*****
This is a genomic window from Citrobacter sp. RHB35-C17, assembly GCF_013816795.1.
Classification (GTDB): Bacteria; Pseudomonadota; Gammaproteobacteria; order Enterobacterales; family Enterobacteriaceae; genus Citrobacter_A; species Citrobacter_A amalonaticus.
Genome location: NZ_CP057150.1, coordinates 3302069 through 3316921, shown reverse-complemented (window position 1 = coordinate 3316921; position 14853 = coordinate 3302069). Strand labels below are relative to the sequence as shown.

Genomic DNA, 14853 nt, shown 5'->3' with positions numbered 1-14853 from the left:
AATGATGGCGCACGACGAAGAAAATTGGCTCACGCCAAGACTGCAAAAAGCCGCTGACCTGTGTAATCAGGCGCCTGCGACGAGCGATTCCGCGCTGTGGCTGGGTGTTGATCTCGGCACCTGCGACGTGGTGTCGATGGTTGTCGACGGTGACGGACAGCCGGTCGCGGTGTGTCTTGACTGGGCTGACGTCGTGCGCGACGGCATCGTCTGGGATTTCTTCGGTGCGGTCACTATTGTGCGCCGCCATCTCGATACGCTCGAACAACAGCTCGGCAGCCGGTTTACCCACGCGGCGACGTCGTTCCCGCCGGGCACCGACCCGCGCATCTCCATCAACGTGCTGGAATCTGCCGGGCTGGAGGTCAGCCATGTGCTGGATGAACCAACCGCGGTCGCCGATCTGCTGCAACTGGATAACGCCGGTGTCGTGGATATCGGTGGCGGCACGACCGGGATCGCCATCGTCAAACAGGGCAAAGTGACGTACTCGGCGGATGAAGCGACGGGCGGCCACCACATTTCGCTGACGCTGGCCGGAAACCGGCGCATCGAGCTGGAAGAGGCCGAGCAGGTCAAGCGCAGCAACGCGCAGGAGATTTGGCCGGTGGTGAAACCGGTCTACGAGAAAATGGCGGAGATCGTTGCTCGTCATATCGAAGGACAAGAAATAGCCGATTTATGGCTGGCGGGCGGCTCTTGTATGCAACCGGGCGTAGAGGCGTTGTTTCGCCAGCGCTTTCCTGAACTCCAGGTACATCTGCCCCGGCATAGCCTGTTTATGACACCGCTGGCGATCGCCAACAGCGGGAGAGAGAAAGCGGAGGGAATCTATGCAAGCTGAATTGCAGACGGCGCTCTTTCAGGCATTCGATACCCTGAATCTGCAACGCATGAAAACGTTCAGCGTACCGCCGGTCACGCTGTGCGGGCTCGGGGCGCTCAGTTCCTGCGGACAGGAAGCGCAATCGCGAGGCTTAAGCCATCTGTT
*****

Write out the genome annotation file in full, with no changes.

This is a genomic window from Citrobacter sp. RHB35-C17, assembly GCF_013816795.1.
Classification (GTDB): Bacteria; Pseudomonadota; Gammaproteobacteria; order Enterobacterales; family Enterobacteriaceae; genus Citrobacter_A; species Citrobacter_A amalonaticus.
Genome location: NZ_CP057150.1, coordinates 3302069 through 3316921, shown reverse-complemented (window position 1 = coordinate 3316921; position 14853 = coordinate 3302069). Strand labels below are relative to the sequence as shown.

Genomic DNA, 14853 nt, shown 5'->3' with positions numbered 1-14853 from the left:
AATGATGGCGCACGACGAAGAAAATTGGCTCACGCCAAGACTGCAAAAAGCCGCTGACCTGTGTAATCAGGCGCCTGCGACGAGCGATTCCGCGCTGTGGCTGGGTGTTGATCTCGGCACCTGCGACGTGGTGTCGATGGTTGTCGACGGTGACGGACAGCCGGTCGCGGTGTGTCTTGACTGGGCTGACGTCGTGCGCGACGGCATCGTCTGGGATTTCTTCGGTGCGGTCACTATTGTGCGCCGCCATCTCGATACGCTCGAACAACAGCTCGGCAGCCGGTTTACCCACGCGGCGACGTCGTTCCCGCCGGGCACCGACCCGCGCATCTCCATCAACGTGCTGGAATCTGCCGGGCTGGAGGTCAGCCATGTGCTGGATGAACCAACCGCGGTCGCCGATCTGCTGCAACTGGATAACGCCGGTGTCGTGGATATCGGTGGCGGCACGACCGGGATCGCCATCGTCAAACAGGGCAAAGTGACGTACTCGGCGGATGAAGCGACGGGCGGCCACCACATTTCGCTGACGCTGGCCGGAAACCGGCGCATCGAGCTGGAAGAGGCCGAGCAGGTCAAGCGCAGCAACGCGCAGGAGATTTGGCCGGTGGTGAAACCGGTCTACGAGAAAATGGCGGAGATCGTTGCTCGTCATATCGAAGGACAAGAAATAGCCGATTTATGGCTGGCGGGCGGCTCTTGTATGCAACCGGGCGTAGAGGCGTTGTTTCGCCAGCGCTTTCCTGAACTCCAGGTACATCTGCCCCGGCATAGCCTGTTTATGACACCGCTGGCGATCGCCAACAGCGGGAGAGAGAAAGCGGAGGGAATCTATGCAAGCTGAATTGCAGACGGCGCTCTTTCAGGCATTCGATACCCTGAATCTGCAACGCATGAAAACGTTCAGCGTACCGCCGGTCACGCTGTGCGGGCTCGGGGCGCTCAGTTCCTGCGGACAGGAAGCGCAATCGCGAGGCTTAAGCCATCTGTT